Ideally, monitoring systems are nationally controlled, with all relevant stakeholders from the community level to national government contributing and using the data. This will require national strategies, protocols, definitions and monitoring systems to be set up or reviewed to ensure that they are collecting and responding to data appropriately and are fit for purpose.
Data collected and reported should be transparent and shared in accessible formats with sub-national government areas to improve targeting, as well as to communities.
Government-led national and sub-national monitoring systems will require both strategic planning and appropriate budgets. Assessments of capacity, resources and use of the system to ensure data reliability, utility and uptake is also recommended.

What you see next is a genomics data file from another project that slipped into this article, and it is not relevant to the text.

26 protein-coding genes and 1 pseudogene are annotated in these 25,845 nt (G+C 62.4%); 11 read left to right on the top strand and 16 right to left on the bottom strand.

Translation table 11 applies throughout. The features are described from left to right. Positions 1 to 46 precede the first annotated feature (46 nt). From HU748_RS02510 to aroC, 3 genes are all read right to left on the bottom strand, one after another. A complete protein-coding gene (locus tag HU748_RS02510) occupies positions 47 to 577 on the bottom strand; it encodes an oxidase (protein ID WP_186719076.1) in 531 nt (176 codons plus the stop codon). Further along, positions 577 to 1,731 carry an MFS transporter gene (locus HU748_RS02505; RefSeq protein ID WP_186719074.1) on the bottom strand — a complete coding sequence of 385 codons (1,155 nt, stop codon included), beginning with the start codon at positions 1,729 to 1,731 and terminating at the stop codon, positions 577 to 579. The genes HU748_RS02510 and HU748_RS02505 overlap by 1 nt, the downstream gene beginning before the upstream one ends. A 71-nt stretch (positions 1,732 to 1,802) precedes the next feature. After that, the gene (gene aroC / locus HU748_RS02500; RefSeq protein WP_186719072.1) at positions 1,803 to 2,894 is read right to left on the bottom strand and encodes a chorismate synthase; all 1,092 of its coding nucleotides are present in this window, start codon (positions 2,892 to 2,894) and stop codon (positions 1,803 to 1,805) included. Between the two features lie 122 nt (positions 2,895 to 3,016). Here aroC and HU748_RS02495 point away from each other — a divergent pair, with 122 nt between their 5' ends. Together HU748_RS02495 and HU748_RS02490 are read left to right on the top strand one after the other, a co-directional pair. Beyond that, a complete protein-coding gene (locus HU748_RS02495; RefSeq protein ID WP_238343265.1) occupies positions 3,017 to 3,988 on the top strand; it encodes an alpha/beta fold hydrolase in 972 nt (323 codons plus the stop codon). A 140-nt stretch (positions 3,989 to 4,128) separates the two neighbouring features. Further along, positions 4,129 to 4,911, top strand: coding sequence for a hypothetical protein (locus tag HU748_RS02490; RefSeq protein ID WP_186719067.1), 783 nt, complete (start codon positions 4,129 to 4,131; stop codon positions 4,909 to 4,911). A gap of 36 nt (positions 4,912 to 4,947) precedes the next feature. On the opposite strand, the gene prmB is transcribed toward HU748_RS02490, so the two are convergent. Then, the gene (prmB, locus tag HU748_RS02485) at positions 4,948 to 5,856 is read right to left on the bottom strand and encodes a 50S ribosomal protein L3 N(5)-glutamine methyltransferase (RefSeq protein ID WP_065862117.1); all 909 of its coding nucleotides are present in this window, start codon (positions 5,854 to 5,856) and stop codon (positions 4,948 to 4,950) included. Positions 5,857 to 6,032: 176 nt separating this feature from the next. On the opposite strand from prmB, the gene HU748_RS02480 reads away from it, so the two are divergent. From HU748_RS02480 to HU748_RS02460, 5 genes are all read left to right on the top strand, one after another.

Challenges to establishing and strengthening these are numerous. For example, lessons from some countries where sanitation has become a political and administrative priority indicate that figures can be inflated for political gain or sub-national governments may misreport to gain favour from national level actors.
Furthermore, best ways to monitor and verify city-wide and area-wide sanitation initiatives including assessments of both enabling environments and progress up the sanitation ladder are still not clear. There are also challenges regarding local level human resource capacity.